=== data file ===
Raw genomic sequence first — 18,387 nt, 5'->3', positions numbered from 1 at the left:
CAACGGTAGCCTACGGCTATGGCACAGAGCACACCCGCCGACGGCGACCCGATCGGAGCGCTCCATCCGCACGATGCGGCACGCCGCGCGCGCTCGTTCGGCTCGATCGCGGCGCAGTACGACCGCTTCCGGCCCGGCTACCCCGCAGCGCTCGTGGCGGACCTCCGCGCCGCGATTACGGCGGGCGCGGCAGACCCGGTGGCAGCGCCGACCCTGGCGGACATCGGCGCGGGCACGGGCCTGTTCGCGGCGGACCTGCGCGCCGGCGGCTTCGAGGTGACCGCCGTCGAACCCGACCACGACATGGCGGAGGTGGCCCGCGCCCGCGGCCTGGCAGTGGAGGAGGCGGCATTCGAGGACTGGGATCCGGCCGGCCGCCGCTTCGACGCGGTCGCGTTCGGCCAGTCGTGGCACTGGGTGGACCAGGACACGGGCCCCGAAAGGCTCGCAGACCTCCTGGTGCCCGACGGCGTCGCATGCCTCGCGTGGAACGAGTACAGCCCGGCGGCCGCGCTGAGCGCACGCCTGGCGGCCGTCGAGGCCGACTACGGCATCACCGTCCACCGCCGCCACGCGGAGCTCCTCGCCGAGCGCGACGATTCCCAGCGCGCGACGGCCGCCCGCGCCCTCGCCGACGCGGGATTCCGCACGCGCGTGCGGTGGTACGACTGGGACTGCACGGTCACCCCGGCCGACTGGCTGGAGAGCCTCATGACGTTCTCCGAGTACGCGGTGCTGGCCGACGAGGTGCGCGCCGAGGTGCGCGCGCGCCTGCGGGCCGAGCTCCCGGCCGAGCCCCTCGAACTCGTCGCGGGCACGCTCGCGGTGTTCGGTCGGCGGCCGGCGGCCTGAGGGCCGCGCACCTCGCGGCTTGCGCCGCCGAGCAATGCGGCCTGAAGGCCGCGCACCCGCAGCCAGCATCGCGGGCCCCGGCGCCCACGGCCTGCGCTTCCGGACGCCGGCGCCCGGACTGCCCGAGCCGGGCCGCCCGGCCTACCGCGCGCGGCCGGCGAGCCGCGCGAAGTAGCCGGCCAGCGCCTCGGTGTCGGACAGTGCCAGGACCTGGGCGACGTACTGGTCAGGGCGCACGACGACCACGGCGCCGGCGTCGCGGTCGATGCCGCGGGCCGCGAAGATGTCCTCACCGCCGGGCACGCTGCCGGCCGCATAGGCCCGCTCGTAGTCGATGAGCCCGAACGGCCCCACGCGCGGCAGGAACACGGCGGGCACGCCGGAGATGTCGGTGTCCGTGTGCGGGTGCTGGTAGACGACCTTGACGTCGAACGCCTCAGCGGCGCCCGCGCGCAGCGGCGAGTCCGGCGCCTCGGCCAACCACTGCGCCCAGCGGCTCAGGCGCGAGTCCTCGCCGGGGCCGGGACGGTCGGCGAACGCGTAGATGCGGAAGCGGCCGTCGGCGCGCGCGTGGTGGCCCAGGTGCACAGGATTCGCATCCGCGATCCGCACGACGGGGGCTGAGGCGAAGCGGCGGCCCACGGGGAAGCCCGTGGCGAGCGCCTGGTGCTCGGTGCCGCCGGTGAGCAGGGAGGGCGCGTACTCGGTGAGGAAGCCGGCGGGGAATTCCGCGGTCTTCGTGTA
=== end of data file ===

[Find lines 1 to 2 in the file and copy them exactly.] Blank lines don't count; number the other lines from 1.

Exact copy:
Raw genomic sequence first — 18,387 nt, 5'->3', positions numbered from 1 at the left:
CAACGGTAGCCTACGGCTATGGCACAGAGCACACCCGCCGACGGCGACCCGATCGGAGCGCTCCATCCGCACGATGCGGCACGCCGCGCGCGCTCGTTCGGCTCGATCGCGGCGCAGTACGACCGCTTCCGGCCCGGCTACCCCGCAGCGCTCGTGGCGGACCTCCGCGCCGCGATTACGGCGGGCGCGGCAGACCCGGTGGCAGCGCCGACCCTGGCGGACATCGGCGCGGGCACGGGCCTGTTCGCGGCGGACCTGCGCGCCGGCGGCTTCGAGGTGACCGCCGTCGAACCCGACCACGACATGGCGGAGGTGGCCCGCGCCCGCGGCCTGGCAGTGGAGGAGGCGGCATTCGAGGACTGGGATCCGGCCGGCCGCCGCTTCGACGCGGTCGCGTTCGGCCAGTCGTGGCACTGGGTGGACCAGGACACGGGCCCCGAAAGGCTCGCAGACCTCCTGGTGCCCGACGGCGTCGCATGCCTCGCGTGGAACGAGTACAGCCCGGCGGCCGCGCTGAGCGCACGCCTGGCGGCCGTCGAGGCCGACTACGGCATCACCGTCCACCGCCGCCACGCGGAGCTCCTCGCCGAGCGCGACGATTCCCAGCGCGCGACGGCCGCCCGCGCCCTCGCCGACGCGGGATTCCGCACGCGCGTGCGGTGGTACGACTGGGACTGCACGGTCACCCCGGCCGACTGGCTGGAGAGCCTCATGACGTTCTCCGAGTACGCGGTGCTGGCCGACGAGGTGCGCGCCGAGGTGCGCGCGCGCCTGCGGGCCGAGCTCCCGGCCGAGCCCCTCGAACTCGTCGCGGGCACGCTCGCGGTGTTCGGTCGGCGGCCGGCGGCCTGAGGGCCGCGCACCTCGCGGCTTGCGCCGCCGAGCAATGCGGCCTGAAGGCCGCGCACCCGCAGCCAGCATCGCGGGCCCCGGCGCCCACGGCCTGCGCTTCCGGACGCCGGCGCCCGGACTGCCCGAGCCGGGCCGCCCGGCCTACCGCGCGCGGCCGGCGAGCCGCGCGAAGTAGCCGGCCAGCGCCTCGGTGTCGGACAGTGCCAGGACCTGGGCGACGTACTGGTCAGGGCGCACGACGACCACGGCGCCGGCGTCGCGGTCGATGCCGCGGGCCGCGAAGATGTCCTCACCGCCGGGCACGCTGCCGGCCGCATAGGCCCGCTCGTAGTCGATGAGCCCGAACGGCCCCACGCGCGGCAGGAACACGGCGGGCACGCCGGAGATGTCGGTGTCCGTGTGCGGGTGCTGGTAGACGACCTTGACGTCGAACGCCTCAGCGGCGCCCGCGCGCAGCGGCGAGTCCGGCGCCTCGGCCAACCACTGCGCCCAGCGGCTCAGGCGCGAGTCCTCGCCGGGGCCGGGACGGTCGGCGAACGCGTAGATGCGGAAGCGGCCGTCGGCGCGCGCGTGGTGGCCCAGGTGCACAGGATTCGCATCCGCGATCCGCACGACGGGGGCTGAGGCGAAGCGGCGGCCCACGGGGAAGCCCGTGGCGAGCGCCTGGTGCTCGGTGCCGCCGGTGAGCAGGGAGGGCGCGTACTCGGTGAGGAAGCCGGCGGGGAATTCCGCGGTCTTCGTGTA